Andrew Guzman

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Interviewed by
Jessica Marie Thomas
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By David Muto

When Andrew E. Guzman tried to enlist in the Marines at 18, he was turned away and told to wait for the draft.

With remorse, Guzman said he’s fortunate he didn’t enlist on that day in 1944. Otherwise, he believed he likely would have been sent to the Japanese island of Iwo Jima, the site of one of World War II’s bloodiest battles.

“I was lucky that I wasn’t accepted,” he said.

Guzman reflected on his past with similar appreciation, frequently expressing gratitude for his wife and children – and even his participation in the war. He was eventually drafted, and his military experience, as he put it, “made me grow up.” The war shaped him, he said, and led him down a path toward a life of satisfaction, pride and love.

Guzman was born Dec. 12, 1925, in San Antonio. As a child, he liked playing baseball and shooting pool. He said he happily attended school with his brother and two sisters, while his parents’ laundry service allowed the family to live without significant financial struggle.

“[My parents] were wonderful people,” said Guzman, adding that the family never required government assistance. “They did a lot for us – all they could.”

Guzman said he never faced discrimination as a Latino in a predominantly white high school.

“I was in the [Reserve Officers’ Training Corps], so they treated me well, and they didn’t put me down,” he said. “They let me advance any way I could.”

After Guzman graduated from high school in 1944 at the age of 18, he was set to attend Texas A&M University, where he wanted to study petroleum engineering and later work in the field and in South America. But

his having been drafted and subsequently inducted into the Army that same year cut his academic plans short.

He completed basic training at Fort Hood, a military post in Central Texas, and was later sent to Fort Sill, in Oklahoma, where he received medic training. From there, he traveled at the rank of private 1st class with the 96th Infantry Division in April 1945 to Okinawa, Japan, site of the famed 82-day battle.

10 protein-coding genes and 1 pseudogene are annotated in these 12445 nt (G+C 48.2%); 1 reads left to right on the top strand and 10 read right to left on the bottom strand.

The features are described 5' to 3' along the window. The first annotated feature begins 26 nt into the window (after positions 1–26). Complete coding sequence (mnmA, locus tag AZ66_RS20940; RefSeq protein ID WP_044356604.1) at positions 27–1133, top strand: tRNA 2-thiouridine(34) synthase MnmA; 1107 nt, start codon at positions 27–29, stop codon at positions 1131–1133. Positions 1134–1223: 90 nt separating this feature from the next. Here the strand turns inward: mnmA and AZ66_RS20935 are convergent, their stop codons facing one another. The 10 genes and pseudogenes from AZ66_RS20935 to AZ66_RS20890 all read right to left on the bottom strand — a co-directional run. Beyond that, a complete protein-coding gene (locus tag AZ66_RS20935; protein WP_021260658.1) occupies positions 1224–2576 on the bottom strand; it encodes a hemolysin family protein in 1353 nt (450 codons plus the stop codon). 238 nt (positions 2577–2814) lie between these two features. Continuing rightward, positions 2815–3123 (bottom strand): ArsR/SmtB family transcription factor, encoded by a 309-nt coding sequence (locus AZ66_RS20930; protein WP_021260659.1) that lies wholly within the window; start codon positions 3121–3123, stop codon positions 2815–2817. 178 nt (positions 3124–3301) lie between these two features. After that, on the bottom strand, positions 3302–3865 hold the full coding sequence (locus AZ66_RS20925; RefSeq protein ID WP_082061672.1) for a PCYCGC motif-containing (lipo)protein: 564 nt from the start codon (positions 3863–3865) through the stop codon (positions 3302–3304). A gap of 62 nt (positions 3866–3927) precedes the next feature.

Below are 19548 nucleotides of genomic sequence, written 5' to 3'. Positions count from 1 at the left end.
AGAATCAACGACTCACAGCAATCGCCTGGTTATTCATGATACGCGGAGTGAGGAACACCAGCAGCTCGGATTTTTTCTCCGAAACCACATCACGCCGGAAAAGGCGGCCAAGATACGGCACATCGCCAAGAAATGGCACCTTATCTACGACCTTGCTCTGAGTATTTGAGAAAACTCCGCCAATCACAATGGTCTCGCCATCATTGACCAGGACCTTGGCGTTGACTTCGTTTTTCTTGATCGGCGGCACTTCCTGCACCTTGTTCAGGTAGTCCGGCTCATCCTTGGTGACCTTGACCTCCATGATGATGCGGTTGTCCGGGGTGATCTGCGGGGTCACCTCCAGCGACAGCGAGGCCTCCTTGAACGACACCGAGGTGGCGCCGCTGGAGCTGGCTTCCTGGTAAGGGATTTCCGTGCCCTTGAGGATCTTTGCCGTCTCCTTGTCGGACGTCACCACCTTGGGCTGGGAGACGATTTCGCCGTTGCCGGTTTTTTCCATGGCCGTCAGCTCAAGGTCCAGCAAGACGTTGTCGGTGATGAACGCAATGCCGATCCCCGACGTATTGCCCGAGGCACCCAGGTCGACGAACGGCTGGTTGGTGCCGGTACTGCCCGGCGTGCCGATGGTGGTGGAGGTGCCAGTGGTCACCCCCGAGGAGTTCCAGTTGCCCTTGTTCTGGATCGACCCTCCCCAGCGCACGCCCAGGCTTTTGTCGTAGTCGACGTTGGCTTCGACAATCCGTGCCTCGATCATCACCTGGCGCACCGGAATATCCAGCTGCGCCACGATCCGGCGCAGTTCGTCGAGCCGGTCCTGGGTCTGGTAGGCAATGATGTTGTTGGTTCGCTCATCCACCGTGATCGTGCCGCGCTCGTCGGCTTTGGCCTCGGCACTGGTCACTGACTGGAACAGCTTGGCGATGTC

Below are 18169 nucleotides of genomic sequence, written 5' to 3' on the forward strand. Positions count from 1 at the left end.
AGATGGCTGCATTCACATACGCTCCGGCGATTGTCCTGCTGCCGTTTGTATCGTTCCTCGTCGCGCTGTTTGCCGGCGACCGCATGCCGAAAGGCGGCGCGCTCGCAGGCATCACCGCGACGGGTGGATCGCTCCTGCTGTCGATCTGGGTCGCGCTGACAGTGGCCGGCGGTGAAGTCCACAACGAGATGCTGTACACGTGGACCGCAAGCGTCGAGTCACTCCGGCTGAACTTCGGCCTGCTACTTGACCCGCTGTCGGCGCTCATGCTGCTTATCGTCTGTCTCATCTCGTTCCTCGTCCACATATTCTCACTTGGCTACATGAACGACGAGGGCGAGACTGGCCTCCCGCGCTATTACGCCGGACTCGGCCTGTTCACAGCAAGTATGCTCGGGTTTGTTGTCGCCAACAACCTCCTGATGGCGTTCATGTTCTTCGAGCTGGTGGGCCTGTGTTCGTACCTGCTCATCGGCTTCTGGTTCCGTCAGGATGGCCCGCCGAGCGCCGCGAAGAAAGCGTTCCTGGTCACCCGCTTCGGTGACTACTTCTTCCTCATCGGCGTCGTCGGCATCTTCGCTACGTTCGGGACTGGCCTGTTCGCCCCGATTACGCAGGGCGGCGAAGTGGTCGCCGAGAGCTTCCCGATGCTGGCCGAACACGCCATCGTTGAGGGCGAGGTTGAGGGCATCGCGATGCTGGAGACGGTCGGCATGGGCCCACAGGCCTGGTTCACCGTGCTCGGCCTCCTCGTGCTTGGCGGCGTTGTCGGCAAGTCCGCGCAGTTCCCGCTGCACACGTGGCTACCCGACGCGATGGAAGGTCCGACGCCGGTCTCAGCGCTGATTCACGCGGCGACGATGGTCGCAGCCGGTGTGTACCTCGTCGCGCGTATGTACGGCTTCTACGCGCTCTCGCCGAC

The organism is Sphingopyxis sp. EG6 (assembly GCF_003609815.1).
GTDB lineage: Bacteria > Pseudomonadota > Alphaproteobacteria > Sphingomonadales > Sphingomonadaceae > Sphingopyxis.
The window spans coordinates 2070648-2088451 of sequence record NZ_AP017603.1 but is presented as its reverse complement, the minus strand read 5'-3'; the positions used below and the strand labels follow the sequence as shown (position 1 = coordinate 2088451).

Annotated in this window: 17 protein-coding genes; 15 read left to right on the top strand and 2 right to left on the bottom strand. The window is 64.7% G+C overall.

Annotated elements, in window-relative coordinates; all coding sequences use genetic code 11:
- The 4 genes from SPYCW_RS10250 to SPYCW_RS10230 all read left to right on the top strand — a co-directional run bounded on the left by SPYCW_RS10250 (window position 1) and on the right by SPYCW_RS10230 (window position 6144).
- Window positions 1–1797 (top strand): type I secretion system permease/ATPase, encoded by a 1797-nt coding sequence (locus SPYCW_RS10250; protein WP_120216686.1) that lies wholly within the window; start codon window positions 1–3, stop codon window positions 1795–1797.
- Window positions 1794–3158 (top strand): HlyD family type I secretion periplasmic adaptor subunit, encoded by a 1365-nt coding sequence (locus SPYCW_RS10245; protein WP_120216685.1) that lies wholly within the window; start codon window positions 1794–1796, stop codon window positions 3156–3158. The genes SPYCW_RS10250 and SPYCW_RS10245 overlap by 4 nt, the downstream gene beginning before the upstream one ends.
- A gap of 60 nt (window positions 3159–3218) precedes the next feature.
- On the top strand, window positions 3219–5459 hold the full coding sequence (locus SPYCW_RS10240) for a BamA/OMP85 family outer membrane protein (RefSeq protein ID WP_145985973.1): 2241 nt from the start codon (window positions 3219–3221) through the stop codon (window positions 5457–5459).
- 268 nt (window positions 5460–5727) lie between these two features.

On the island, Japanese forces fought ruthlessly, said Guzman, who worked there as a surgical tech.

“They were so cruel and heartless . . . that they were killing some of our infantry medics,” he said, describing Japanese soldiers targeting the red crosses on their helmets.

“I thank the Lord that he allowed me to survive because, in my opinion, the Battle of Okinawa was the bloodiest battle” of the war, he said.

Fighting raged until June 1945, when Allied forces claimed victory, ending the conflict. Guzman was discharged from the 68th Medical Company, 96th Infantry Division on May 1, 1946, at the rank of private 1st class.

For his service, Guzman earned several awards, including the WWII Victory Medal and the American Theater Ribbon. He also took home a souvenir: the sword and dagger of a Japanese soldier he found dead on the battlefield.

“We lost 11,500 troops on Okinawa,” he said. “And we left seven cemeteries of our troops.”

Back in San Antonio, Guzman enrolled in school, where he trained to become an electrical technician. In 1951, he married Helen Ramirez, whom he met at a dance.

“The first time I saw her, she was dancing with somebody else,” Guzman said. “And I said, ‘That is the woman I would like to be my wife and the mother of my children.’ ”

The couple had a son and daughter. Guzman said that his children were able to grow up comfortably, never encountering the discrimination many Latinos faced in his younger years. The war and the Latino soldiers furthered their minority standing in America and opened doors for future generations, including Guzman’s own children.

“I was very proud to be a father, that I had . . . such wonderful children,” he said. “They were never any problem; they were never in trouble. They always did . . . the right thing and got a good education. . . .”

Latinos are now “treated as good as any American citizens. . . .” he said. “A long time ago, they weren’t even considered eligible to be members

of government. And now they are. They are even elected as senators and governors – and even president, if they want to be considered.”

Guzman warned, however, that today’s youth, especially young Latinos, must stay focused on their educational goals to succeed in life.

“They can do anything they want to,” he said. “But it is up to the Latino.”

Guzman’s thoughts again returned to gratitude for his present-day life. He was content, even while thinking back on the war in which he learned “life is very important,” he said.

“I will never be happier in all my life than I am right now,” Guzman said, “because of my family and children that I have.”

Mr. Guzman was interviewed in San Antonio, Texas, on May 3, 2008, by his granddaughter, Jessica Marie Thomas.